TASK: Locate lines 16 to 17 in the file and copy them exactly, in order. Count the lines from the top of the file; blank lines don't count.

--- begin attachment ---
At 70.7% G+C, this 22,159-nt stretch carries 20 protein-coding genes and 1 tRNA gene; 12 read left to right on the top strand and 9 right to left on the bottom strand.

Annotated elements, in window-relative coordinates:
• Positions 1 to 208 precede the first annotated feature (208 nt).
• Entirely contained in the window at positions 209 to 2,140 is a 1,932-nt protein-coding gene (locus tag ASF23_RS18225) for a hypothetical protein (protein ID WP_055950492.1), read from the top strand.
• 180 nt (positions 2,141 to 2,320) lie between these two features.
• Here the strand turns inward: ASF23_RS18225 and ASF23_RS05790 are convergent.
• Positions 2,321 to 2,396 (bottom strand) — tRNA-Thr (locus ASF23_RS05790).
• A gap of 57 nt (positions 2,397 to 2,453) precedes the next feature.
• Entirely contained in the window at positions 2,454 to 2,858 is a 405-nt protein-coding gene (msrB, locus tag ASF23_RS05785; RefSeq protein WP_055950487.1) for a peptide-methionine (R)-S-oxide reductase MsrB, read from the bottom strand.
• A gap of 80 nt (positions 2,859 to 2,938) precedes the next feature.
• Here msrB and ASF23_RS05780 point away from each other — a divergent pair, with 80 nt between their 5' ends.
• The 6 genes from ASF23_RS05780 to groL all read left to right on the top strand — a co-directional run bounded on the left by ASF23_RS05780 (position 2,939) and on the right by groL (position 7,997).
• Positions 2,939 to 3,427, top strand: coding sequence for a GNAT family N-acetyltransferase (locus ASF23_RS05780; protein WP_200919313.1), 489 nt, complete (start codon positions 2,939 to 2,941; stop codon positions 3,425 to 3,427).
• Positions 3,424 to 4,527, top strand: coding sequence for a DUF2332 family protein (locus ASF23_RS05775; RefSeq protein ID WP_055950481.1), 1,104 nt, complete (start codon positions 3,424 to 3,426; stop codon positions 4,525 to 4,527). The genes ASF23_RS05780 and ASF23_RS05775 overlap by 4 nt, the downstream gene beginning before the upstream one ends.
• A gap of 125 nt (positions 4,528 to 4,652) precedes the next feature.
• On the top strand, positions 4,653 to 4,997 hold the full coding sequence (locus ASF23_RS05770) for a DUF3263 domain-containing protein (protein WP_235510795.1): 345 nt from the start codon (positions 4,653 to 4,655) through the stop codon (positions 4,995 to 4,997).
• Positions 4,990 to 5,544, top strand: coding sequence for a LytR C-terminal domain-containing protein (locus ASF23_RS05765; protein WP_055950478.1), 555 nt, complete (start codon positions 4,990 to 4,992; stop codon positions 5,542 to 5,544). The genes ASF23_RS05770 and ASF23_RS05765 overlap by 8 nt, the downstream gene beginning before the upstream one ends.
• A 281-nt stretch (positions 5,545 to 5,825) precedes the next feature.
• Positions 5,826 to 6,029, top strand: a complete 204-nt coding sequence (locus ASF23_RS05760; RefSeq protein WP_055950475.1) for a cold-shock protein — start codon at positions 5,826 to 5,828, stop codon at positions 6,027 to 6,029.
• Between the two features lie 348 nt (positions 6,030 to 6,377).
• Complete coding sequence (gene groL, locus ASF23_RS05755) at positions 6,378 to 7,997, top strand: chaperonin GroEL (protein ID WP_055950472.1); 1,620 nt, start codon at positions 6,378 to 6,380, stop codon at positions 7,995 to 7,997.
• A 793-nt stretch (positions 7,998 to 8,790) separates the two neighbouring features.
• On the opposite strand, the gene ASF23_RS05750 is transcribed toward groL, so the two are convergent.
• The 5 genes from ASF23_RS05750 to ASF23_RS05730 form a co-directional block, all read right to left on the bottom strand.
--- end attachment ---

• On the top strand, positions 4,653 to 4,997 hold the full coding sequence (locus ASF23_RS05770) for a DUF3263 domain-containing protein (protein WP_235510795.1): 345 nt from the start codon (positions 4,653 to 4,655) through the stop codon (positions 4,995 to 4,997).
• Positions 4,990 to 5,544, top strand: coding sequence for a LytR C-terminal domain-containing protein (locus ASF23_RS05765; protein WP_055950478.1), 555 nt, complete (start codon positions 4,990 to 4,992; stop codon positions 5,542 to 5,544). The genes ASF23_RS05770 and ASF23_RS05765 overlap by 8 nt, the downstream gene beginning before the upstream one ends.